Ricky Tran is a Dallas-based yoga studio owner. As someone fighting addictions, he knew his life needed to be turned around. He turned to yoga and the sutras. The deeper he delved, the more he wanted to make a difference in the world.
“I woke up and saw how others were still sleep-walking. I couldn’t stand around and enjoy my happiness when virtually everyone I met and saw was in pain.”
To better share the wisdom of the sutras, Ricky breaks things down in simple talk.
“I like to call the sutras, zip files. If you can unzip them, all the information appears. If you don’t have the key, it doesn’t make sense,” says Ricky, as he unlocks that zip file for 2016 Texas Yoga Conference attendees.
One of the tenets is called santosha. Sanskrit rarely can be translated easily with one word. Santosha is about a sense of contentment. Ricky says that contentment is the lack of lack. That what you have is enough. Gratitude. The practice isn’t about being content all the time. It’s a practice of finding contentment. Sukha.
An example Ricky gives is how a yogi can sit in a cave completely happy doing nothing. Yoga should lead you toward santosha. Making you feel complete. You may be completely alone, in a cave, or in your own home, but not lonely. He uses the Sanskrit word kaivalya, which he translates as “to be alone, but not lonely.”
That comfort in stillness is one of the few references to yogasana in the Yoga Sutra. Three words, which are a mantra to some yogis: Sthira (stillness) sukha (pleasure/bliss) asanam (seat/pose) says asana (a yogic seat) is defined by two qualities, sthira and sukha (steadiness and comfort).
The trick is not to be attached to your efforts. Do the work, but let go of the fruits. This is the basis for karma yoga. Ricky says the goal of yoga is freedom. “Ultimately you’ll know you own nothing. We don’t really own anything. Not your body. Not your house.” Besides, “Yoga teaches us to give and not take. It’s like a karmic bank account. Give more than you take.”
Ricky talks about how many people are clueless when it comes to yoga. They think it’s about sweating, twisting, bending, jumping, or doing a headstand or handstand.
“You can have two people doing the same pose, but only one is doing yoga. In modern yoga, it’s mainly physical. We know plenty of jerks that can get their leg behind their head.”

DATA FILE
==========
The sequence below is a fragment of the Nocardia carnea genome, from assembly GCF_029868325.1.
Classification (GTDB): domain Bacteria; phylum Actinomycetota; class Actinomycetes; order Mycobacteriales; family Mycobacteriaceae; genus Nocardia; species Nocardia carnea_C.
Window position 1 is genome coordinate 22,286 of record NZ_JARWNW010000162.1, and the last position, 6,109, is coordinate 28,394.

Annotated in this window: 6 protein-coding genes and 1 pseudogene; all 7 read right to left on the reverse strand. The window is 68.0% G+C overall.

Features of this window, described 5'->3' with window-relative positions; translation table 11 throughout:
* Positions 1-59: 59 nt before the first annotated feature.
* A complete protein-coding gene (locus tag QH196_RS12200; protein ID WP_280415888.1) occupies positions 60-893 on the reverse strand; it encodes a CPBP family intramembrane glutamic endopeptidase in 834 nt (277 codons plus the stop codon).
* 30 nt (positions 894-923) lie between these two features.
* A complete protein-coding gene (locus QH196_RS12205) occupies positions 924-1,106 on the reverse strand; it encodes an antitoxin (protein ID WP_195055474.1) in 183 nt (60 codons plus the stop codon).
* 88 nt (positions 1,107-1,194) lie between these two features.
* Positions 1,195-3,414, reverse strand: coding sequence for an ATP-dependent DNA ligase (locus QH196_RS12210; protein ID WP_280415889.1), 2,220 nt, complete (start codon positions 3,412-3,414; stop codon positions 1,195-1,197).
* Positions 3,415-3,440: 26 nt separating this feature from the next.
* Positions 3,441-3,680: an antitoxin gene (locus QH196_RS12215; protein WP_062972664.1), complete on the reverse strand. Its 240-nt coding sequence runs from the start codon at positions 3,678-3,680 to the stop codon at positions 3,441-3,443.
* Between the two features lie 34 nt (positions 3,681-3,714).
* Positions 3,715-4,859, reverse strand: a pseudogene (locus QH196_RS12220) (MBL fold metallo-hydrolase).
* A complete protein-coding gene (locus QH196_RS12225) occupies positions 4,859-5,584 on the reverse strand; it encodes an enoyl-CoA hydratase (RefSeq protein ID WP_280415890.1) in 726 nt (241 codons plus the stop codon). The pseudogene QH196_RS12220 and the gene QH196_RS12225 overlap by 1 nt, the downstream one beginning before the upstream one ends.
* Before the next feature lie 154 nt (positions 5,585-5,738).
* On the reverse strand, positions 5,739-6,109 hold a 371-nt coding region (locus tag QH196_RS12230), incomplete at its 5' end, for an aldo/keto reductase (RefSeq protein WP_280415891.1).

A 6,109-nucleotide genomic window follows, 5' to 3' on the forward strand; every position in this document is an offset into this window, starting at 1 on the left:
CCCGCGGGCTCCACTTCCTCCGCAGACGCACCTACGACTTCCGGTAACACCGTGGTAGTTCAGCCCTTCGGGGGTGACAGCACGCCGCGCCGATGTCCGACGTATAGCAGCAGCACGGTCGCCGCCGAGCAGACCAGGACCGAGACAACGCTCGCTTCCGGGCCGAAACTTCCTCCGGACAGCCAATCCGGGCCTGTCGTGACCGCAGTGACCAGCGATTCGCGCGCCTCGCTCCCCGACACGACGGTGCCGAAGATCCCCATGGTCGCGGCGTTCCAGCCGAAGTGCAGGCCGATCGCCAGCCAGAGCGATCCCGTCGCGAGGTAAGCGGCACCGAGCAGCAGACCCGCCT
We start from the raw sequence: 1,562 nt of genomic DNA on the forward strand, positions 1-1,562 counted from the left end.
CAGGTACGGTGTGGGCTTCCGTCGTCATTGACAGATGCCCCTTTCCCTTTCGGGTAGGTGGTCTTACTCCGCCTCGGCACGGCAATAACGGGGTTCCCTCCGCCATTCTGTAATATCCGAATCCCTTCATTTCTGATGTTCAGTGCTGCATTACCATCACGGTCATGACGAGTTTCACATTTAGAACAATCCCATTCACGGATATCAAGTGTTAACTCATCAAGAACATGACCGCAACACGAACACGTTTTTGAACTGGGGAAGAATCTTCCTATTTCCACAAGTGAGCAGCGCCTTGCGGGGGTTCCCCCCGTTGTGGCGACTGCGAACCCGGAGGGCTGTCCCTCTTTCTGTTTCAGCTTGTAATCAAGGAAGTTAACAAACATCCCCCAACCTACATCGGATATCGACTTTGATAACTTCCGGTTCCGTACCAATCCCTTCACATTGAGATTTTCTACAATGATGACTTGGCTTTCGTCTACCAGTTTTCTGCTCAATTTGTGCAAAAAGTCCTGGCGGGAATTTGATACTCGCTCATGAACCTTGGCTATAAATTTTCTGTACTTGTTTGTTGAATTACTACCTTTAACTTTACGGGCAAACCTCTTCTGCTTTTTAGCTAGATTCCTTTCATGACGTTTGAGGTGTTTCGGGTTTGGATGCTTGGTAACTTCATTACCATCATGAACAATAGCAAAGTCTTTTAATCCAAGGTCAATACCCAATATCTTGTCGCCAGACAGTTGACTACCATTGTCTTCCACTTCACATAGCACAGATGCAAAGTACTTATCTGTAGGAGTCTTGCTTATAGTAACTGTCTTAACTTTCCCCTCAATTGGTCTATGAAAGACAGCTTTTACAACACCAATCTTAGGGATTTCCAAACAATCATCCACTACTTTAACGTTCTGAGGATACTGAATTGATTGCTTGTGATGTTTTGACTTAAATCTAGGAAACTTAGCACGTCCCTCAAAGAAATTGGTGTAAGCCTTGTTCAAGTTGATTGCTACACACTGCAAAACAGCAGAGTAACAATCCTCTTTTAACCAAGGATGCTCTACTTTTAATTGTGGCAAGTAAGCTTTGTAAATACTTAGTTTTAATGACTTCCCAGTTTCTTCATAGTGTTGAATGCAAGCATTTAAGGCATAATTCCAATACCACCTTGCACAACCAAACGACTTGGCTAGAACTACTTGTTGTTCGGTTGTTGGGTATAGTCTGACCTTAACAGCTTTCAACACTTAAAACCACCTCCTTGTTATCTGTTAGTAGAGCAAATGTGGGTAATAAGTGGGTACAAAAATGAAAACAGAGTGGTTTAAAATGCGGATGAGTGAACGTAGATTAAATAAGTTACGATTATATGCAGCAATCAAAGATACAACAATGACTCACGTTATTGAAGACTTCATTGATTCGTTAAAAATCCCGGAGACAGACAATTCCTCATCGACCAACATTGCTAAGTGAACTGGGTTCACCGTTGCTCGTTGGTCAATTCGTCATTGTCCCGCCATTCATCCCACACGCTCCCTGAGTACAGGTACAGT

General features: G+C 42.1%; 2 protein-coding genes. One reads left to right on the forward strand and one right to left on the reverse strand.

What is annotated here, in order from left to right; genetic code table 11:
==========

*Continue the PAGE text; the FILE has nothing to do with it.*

“It’s not about being able to do it,” he continues. “It’s about going from a stiff place and learning the pose. What you learn on the way there is tolerance. We have so much potential. The more you do yoga, the more you tolerate. In the mastery, you become more tolerant of dualities, like victory and defeat. Hot and cold. Even road rage.”
A yogi does everything well, on and off the mat, according to Ricky. Some of that is due to inner discipline. That discipline manifests in many ways. Even as a discipline of the tongue. “Stop eating so much. Stop talking so much. It’s not just the tongue but all the senses. Surrender to something higher than yourself.”
Ricky makes it clear as day.
“The mind and breath are like the two front wheels of your car. If your mind is racing at 100 miles per hour, your breath is racing at 100 miles per hour. In Yoga, we’re trying to decrease our heart rate. You want slow and controlled breathing. During one’s yoga practice, The breath may be strong but needs to be relaxed, and 100 percent voluntary breath control.”
Ricky then demonstrates how he can breathe so slowly, and mindfully. Even in a headstand. He gracefully, and with great strength, lifts his legs to a pike position. Then points his toes to the sky. As he holds his perfect headstand for about one minute, he only inhales once.
When he releases his headstand, he quotes the Hatha Yoga Pradipika, “When the breath wanders, the mind also is unsteady. But when the breath is calmed, the mind too will be still, and the yogi achieves long life. Therefore, one should learn to control the breath.” Per Tirumalai Krishnamacharya, the godfather of modern yoga and yoga therapy, “The breath should be made long and smooth and mind should fix on the Infinite.”
Seems so simple. But it’s not. Most of us tend to be mindless about our breath, or body, and our actions. Discipline. That’s the key. And intent.
Following Buddhist words of wisdom, he concludes: “Breathe in and know you’re breathing in. Breathe out and know you’re breathing out.”